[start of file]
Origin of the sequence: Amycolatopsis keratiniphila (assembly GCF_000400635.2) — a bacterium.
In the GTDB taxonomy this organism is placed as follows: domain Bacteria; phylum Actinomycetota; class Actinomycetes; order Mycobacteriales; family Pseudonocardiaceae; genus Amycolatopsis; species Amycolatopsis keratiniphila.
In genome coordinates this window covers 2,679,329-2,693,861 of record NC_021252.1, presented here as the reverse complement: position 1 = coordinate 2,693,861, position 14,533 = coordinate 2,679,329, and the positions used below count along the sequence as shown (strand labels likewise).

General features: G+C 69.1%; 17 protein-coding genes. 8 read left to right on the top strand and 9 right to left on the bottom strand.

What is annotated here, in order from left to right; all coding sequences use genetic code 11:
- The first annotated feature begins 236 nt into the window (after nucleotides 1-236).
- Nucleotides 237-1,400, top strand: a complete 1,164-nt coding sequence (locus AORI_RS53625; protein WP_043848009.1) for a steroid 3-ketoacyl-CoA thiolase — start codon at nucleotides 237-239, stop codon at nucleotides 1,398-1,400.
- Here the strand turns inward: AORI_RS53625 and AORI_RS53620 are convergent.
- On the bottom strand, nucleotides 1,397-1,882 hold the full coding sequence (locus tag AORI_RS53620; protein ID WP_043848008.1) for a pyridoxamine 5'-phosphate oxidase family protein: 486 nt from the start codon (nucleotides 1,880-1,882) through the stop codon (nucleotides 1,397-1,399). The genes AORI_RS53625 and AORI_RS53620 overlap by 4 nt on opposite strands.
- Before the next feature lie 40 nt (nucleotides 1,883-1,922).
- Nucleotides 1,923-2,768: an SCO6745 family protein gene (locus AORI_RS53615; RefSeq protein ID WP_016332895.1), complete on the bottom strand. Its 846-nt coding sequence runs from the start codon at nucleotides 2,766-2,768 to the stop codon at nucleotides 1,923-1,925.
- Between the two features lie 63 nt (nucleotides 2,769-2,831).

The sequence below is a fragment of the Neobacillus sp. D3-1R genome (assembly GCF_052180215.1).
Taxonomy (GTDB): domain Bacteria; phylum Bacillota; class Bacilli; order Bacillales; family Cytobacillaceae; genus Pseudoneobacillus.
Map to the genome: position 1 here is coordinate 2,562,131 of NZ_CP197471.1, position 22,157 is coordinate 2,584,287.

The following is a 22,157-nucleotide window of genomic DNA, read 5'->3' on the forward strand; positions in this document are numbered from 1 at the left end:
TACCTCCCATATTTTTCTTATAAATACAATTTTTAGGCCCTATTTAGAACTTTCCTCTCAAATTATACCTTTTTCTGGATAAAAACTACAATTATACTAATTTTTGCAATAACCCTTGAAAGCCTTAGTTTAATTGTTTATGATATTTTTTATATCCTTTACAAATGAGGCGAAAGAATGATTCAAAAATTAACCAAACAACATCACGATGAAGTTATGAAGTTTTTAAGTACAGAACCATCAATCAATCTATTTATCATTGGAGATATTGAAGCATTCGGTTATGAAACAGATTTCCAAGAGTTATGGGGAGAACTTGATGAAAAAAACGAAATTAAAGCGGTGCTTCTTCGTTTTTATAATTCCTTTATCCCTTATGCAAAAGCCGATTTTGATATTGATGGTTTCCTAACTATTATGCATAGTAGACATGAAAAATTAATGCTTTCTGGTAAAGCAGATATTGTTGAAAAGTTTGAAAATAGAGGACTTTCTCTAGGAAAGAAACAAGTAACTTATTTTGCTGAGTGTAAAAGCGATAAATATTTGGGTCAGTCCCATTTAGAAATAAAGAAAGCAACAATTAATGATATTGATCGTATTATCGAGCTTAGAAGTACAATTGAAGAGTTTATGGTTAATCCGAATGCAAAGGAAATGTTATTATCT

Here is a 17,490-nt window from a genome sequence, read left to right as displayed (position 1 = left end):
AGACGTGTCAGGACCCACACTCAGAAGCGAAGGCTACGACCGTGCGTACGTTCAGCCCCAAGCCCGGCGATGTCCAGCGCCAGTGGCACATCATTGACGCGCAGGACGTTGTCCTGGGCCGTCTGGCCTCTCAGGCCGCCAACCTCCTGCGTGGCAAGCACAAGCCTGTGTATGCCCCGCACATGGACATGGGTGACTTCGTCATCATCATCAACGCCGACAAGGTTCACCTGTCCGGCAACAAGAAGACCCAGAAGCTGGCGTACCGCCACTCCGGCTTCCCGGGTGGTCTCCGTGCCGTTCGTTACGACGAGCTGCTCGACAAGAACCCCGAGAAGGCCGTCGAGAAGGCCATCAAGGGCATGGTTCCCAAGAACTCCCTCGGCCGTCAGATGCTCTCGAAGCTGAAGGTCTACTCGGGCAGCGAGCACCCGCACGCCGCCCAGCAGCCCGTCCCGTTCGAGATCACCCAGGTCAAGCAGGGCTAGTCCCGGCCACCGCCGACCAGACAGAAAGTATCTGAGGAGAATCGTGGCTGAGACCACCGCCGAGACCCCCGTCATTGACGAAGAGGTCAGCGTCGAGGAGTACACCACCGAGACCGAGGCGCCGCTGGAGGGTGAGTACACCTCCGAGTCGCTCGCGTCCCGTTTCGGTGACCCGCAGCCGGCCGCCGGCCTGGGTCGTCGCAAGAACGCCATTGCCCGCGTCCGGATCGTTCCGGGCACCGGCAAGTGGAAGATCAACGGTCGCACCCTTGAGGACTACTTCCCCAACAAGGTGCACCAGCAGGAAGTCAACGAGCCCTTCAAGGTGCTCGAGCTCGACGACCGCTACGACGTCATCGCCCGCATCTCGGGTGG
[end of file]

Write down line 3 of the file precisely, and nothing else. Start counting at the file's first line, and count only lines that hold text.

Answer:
In genome coordinates this window covers 2,679,329-2,693,861 of record NC_021252.1, presented here as the reverse complement: position 1 = coordinate 2,693,861, position 14,533 = coordinate 2,679,329, and the positions used below count along the sequence as shown (strand labels likewise).